Burchellia bubalina, the wild pomegranate or buffelshoring in Afrikaans, is a shrub or small tree (SA Tree List No. 688). It occasionally reaches heights of 10 m. The genus Burchellia is monotypic (consists of one species only) and belongs in the Rubiaceae (coffee) family.
The distribution area encompasses the south and east coasts of South Africa and the Lowveld of Mpumalanga and Limpopo. The photo was taken near Port Edward.
This tree grows in evergreen lowland, hillside forest and forest margins, on rocky outcrops and in grassland tree clumps. The species is not considered to be threatened in its habitat early in the twenty first century.
The wood is sometimes made into implements of rural community living, also for hut building. The roots have been used in traditional medicine to prepare an infusion taken as an emetic.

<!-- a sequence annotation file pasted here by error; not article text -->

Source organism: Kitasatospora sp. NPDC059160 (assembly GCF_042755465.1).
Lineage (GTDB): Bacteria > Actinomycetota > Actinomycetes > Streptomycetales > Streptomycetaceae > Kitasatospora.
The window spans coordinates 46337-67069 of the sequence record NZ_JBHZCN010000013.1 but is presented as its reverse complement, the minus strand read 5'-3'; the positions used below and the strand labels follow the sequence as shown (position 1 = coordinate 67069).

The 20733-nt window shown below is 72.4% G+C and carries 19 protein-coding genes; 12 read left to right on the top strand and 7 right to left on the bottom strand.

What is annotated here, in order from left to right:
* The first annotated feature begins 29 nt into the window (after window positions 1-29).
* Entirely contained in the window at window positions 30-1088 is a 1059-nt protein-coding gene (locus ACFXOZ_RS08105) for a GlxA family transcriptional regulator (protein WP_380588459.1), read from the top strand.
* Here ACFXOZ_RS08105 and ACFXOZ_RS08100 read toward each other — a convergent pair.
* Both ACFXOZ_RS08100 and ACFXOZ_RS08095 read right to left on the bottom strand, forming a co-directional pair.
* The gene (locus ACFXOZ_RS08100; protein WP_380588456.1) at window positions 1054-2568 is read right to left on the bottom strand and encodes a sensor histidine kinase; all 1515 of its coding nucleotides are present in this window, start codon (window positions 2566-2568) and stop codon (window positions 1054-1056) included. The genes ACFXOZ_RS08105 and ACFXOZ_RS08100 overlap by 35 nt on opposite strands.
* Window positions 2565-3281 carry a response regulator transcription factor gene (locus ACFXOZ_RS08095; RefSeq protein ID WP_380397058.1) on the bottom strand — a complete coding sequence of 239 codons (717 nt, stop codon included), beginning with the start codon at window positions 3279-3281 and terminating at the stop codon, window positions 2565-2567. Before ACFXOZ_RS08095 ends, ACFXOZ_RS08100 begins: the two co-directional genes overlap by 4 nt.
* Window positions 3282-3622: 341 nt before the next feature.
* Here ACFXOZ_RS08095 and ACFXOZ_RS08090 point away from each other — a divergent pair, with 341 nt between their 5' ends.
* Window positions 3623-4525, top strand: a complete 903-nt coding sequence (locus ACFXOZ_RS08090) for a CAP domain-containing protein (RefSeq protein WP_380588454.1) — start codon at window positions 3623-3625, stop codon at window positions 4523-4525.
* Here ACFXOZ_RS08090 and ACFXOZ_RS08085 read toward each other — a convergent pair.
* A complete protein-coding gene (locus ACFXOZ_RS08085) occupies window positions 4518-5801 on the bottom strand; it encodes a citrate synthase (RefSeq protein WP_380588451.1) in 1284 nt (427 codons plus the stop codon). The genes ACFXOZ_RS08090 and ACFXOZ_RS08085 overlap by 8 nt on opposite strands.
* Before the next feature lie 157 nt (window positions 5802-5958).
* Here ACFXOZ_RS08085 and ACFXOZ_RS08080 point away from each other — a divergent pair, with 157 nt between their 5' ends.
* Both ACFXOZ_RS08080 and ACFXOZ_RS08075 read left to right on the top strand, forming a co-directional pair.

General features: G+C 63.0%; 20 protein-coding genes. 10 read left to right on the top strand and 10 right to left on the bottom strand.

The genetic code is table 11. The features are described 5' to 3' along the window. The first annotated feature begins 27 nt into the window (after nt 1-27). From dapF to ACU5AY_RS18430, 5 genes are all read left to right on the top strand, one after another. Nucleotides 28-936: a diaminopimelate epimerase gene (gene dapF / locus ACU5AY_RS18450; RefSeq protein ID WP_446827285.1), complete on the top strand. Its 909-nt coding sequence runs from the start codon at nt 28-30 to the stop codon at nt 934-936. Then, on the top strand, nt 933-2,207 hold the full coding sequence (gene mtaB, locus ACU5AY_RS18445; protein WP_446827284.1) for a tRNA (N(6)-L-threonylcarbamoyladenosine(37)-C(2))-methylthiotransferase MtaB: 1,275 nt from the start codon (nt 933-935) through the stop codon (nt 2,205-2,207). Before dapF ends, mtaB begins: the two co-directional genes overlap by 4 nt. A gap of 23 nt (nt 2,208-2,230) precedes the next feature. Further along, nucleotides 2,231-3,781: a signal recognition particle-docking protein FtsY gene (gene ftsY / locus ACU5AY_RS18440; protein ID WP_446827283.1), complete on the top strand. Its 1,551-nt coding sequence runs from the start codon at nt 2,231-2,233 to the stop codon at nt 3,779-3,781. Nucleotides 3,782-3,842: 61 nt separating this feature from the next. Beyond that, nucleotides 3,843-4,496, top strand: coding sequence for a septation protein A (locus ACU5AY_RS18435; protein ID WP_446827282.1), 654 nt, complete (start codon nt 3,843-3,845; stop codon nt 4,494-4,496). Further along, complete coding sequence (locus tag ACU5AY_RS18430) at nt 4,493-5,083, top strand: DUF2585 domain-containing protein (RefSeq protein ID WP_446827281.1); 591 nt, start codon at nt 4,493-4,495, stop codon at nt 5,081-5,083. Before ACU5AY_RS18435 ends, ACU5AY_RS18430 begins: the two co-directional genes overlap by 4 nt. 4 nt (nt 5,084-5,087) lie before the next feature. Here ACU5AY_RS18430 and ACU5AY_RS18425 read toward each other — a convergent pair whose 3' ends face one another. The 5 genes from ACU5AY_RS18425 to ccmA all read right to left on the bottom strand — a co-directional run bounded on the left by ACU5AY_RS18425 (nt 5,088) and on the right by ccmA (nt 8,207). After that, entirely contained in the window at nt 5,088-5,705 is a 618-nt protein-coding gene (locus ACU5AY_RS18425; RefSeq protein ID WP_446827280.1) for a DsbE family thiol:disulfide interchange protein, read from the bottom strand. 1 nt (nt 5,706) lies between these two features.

The Afrikaans name of buffelshoring (buffalo horn) is derived from the pointed appearance of the old calyx lobes from which the corollas have dropped off, as can be seen in this picture. The wild pomegranate name comes from the resemblance to the real pomegranate tree. The leaves and the orange flowers that attract nectar-consuming birds create this impression (Coates Palgrave, 2002; www.plantzafrica.com; http://redlist.sanbi.org).